online collections

Posted in Exhibitions and Installations, J. Paul Getty Museum, Manuscripts and Books

Explore Renaissance Italy from Your Laptop


New online exhibition features 100 beautiful Renaissance illuminations from northern Italy. More»

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Posted in Art, Getty Research Institute, Prints and Drawings

This Just In: 19th-Century “Peep Show” Was the Forerunner of 3D Movies

Diorama of King Ludwig’s Canal, detail of etchings
Diorama of King Ludwig’s Canal (detail), about 1846, printed in Germany. Seven hand-colored etchings with front and back boards, each 16 x 22 cm. The Getty Research Institute, 2013.PR.37

Let us marvel at this low-tech wonder from the past. More»

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Posted in Getty Research Institute, Manuscripts and Books, Photographs, Film, and Video, Research

100,000 Digitized Art History Materials from the Getty Research Institute Now Available in the Digital Public Library of America

Barnsdall Park / Julius Shulman
Barnsdall Park, Shulman Retrospective (Los Angeles, California), 1969, photographed by Julius Shulman. Print: Frank Taylor. The Getty Research Institute, 2004.R.10 (Job 4460)

There’s a new place to explore digital treasures from the vast collections of the Getty Research Institute. More»

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Posted in Art, J. Paul Getty Museum

The Devil Is in the Details: New Collection Page Zoom

Demon depictions

We recently began to add high-resolution images of objects from the collection on our website, enabling you to zoom in and observe tiny details (look for the zoom button on object pages). We started with over 1,700 antiquities, manuscripts, drawings,… More»

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Posted in Art, J. Paul Getty Museum

Justice, Vengeance, Crime, Love, and Van Gogh

Justice and Divine Vengeance Pursuing Crime, Pierre-Paul Prud'hon, about about 1805–06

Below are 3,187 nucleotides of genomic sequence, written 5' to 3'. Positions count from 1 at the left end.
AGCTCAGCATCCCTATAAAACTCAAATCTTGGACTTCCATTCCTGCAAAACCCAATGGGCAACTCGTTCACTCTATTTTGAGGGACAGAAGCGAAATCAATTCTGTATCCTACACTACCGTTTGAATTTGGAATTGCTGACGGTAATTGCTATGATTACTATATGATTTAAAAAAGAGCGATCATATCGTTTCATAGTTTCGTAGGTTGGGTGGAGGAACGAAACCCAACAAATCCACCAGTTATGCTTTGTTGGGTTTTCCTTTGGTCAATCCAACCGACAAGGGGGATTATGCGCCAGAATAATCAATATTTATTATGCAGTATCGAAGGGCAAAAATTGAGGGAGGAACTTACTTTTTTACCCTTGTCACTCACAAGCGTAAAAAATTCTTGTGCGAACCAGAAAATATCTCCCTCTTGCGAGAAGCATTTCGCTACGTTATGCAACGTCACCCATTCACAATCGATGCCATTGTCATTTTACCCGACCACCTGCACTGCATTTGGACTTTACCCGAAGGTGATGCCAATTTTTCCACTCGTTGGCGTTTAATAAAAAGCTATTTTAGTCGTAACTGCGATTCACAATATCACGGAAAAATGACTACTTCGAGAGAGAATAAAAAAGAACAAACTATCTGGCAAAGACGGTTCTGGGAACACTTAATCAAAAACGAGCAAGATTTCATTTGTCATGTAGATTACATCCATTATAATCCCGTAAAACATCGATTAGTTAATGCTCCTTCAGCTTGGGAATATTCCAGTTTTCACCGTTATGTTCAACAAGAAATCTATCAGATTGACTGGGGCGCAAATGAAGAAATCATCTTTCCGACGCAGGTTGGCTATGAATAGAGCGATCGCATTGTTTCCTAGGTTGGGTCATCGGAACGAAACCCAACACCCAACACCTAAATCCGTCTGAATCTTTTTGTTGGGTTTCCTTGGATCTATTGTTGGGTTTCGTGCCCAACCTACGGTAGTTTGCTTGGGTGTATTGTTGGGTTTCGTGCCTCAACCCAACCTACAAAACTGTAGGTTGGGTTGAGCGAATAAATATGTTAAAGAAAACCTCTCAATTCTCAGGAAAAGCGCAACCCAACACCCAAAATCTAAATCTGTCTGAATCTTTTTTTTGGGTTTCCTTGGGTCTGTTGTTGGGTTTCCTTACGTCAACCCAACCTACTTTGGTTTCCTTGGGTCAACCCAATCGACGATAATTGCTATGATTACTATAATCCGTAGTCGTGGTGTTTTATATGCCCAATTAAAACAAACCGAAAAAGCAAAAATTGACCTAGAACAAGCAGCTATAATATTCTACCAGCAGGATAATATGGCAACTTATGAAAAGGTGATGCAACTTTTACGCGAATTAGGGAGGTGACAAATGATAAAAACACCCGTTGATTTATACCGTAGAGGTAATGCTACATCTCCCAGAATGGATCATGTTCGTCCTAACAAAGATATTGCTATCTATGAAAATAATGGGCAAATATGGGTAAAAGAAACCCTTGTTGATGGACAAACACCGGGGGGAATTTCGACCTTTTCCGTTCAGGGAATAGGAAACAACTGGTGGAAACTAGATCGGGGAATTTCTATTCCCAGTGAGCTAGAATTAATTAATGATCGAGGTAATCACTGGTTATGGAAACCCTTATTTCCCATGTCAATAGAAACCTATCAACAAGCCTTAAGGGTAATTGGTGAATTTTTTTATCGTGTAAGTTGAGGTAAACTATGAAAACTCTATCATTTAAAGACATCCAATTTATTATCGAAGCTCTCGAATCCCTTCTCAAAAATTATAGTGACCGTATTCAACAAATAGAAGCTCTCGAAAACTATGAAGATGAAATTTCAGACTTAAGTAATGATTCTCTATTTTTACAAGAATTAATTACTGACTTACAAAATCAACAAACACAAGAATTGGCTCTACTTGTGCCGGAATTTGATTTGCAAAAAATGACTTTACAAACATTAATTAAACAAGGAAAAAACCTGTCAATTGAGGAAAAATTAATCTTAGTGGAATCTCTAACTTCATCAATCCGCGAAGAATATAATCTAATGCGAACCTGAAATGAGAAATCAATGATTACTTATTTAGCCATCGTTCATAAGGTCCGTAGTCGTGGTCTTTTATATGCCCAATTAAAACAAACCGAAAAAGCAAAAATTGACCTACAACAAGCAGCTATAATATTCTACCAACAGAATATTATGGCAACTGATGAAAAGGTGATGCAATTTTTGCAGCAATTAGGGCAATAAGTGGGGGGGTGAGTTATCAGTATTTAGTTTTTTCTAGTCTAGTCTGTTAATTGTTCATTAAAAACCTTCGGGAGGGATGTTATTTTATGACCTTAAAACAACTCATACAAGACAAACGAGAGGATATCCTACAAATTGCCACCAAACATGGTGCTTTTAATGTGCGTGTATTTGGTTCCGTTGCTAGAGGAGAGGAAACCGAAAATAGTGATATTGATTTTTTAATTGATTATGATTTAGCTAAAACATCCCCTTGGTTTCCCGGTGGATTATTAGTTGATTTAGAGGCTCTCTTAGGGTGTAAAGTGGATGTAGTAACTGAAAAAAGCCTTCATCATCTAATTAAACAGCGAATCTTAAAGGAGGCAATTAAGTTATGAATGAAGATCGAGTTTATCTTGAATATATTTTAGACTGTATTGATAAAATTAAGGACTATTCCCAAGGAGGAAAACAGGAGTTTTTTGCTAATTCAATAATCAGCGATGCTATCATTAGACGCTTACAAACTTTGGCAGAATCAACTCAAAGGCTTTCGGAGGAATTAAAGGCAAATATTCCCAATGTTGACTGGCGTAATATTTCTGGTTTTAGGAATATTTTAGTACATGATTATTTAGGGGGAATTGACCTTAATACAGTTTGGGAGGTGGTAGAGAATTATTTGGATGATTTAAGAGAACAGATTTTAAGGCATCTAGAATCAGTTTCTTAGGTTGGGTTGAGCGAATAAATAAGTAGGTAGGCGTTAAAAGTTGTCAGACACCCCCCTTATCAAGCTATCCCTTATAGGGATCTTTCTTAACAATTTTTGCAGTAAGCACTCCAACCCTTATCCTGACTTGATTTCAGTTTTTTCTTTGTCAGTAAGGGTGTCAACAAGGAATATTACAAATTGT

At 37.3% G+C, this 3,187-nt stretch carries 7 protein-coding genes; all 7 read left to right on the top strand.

Which art objects on the Getty Museum’s website are most popular? The answers might surprise you—or perhaps confirm what you’ve always suspected about the Internet.

Over the past year, three objects have vied for the top spot, each for different reasons. More»

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      William Pope.L

      Tell us a bit about how and why you became an artist.

      I used to blame my being an artist on my grandmother, but that was my younger self looking for a scapegoat. At one point in undergrad, I had a moment, a crisis where I thought it was my job to save my family and the best way to that was to be a commercial artist—but I had to let go of that. Truth be told, being an artist is something I choose every day. Of course, maybe I choose art because I’m afraid of theater—too much memorizing and being in the moment and shit.

      A lot of your work deals with racial issues—perceptions of “blackness,” “whiteness,” the absurdity of racial prejudices, the violence of it. Why do you address race in your work? Do you think art can be an agent of change?

      I address race in my work ‘cause day-to-day in our country it addresses me. Yes, art can change the world but so can Disney—so there is that. I think the real question is not can art change the world, but can art be changed by the world? Would we allow this?

      Humor, with a touch of the absurd, seems to be an important component in your artistic practice. What role does humor play in your work?

      I like to use humor in my work ‘cause it answers/deals with questions in ways that are very unique. Humor answers questions with an immediacy and creates a productive amnesia of the moment in the receiver—but then the wave recedes, the world floods back in with its pain, confusions, and crush but the humor remains like a perfume or an echo or a kiss inside beneath one’s skin.

      More: Artist William Pope.L on Humor, Race, and God

      From top: Obi Sunt (Production Image from the making of Obi Sunt), 2015, William Pope.L. Courtesy of the Artist © Pope.L; Gans-Nelson fight, from the album ‘Incident to the Gans-Nelson fight’ (Page 40-3), Goldfield, NV, September 3, 1906, William Pope.L. Courtesy of Steve Turner and the Artist; Tour People, 2005, William Pope.L. Courtesy of the Artist © Pope.L; Failure Drawing #301, NYU/Napkin, Rocket Crash, William Pope.L. Courtesy of the Artist © Pope.L.


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